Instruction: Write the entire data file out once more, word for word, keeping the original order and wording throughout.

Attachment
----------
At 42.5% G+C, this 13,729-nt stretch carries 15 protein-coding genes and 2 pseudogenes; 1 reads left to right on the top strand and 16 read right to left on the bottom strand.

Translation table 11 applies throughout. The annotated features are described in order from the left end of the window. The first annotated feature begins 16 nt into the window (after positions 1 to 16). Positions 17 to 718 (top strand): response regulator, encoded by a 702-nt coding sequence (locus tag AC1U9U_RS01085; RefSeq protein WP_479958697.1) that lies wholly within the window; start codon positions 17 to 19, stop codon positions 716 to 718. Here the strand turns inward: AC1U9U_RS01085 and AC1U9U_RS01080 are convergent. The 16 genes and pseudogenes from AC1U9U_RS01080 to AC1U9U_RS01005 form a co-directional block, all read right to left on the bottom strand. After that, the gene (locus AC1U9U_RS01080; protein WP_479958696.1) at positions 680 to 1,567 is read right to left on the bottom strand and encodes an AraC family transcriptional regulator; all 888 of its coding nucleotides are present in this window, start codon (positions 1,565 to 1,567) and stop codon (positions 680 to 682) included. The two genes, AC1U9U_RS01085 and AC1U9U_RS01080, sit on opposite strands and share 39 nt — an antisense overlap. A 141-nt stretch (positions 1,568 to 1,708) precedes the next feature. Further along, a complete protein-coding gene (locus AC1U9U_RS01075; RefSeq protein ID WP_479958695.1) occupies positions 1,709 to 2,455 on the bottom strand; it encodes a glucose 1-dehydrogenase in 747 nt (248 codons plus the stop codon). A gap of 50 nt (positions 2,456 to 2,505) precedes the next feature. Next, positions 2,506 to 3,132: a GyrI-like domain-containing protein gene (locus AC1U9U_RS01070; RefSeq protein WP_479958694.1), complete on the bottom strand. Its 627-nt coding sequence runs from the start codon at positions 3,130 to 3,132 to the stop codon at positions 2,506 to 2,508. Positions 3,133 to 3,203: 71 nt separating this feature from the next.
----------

At 42.5% G+C, this 13,729-nt stretch carries 15 protein-coding genes and 2 pseudogenes; 1 reads left to right on the top strand and 16 read right to left on the bottom strand.

Translation table 11 applies throughout. The annotated features are described in order from the left end of the window. The first annotated feature begins 16 nt into the window (after positions 1 to 16). Positions 17 to 718 (top strand): response regulator, encoded by a 702-nt coding sequence (locus tag AC1U9U_RS01085; RefSeq protein WP_479958697.1) that lies wholly within the window; start codon positions 17 to 19, stop codon positions 716 to 718. Here the strand turns inward: AC1U9U_RS01085 and AC1U9U_RS01080 are convergent. The 16 genes and pseudogenes from AC1U9U_RS01080 to AC1U9U_RS01005 form a co-directional block, all read right to left on the bottom strand. After that, the gene (locus AC1U9U_RS01080; protein WP_479958696.1) at positions 680 to 1,567 is read right to left on the bottom strand and encodes an AraC family transcriptional regulator; all 888 of its coding nucleotides are present in this window, start codon (positions 1,565 to 1,567) and stop codon (positions 680 to 682) included. The two genes, AC1U9U_RS01085 and AC1U9U_RS01080, sit on opposite strands and share 39 nt — an antisense overlap. A 141-nt stretch (positions 1,568 to 1,708) precedes the next feature. Further along, a complete protein-coding gene (locus AC1U9U_RS01075; RefSeq protein ID WP_479958695.1) occupies positions 1,709 to 2,455 on the bottom strand; it encodes a glucose 1-dehydrogenase in 747 nt (248 codons plus the stop codon). A gap of 50 nt (positions 2,456 to 2,505) precedes the next feature. Next, positions 2,506 to 3,132: a GyrI-like domain-containing protein gene (locus AC1U9U_RS01070; RefSeq protein WP_479958694.1), complete on the bottom strand. Its 627-nt coding sequence runs from the start codon at positions 3,130 to 3,132 to the stop codon at positions 2,506 to 2,508. Positions 3,133 to 3,203: 71 nt separating this feature from the next.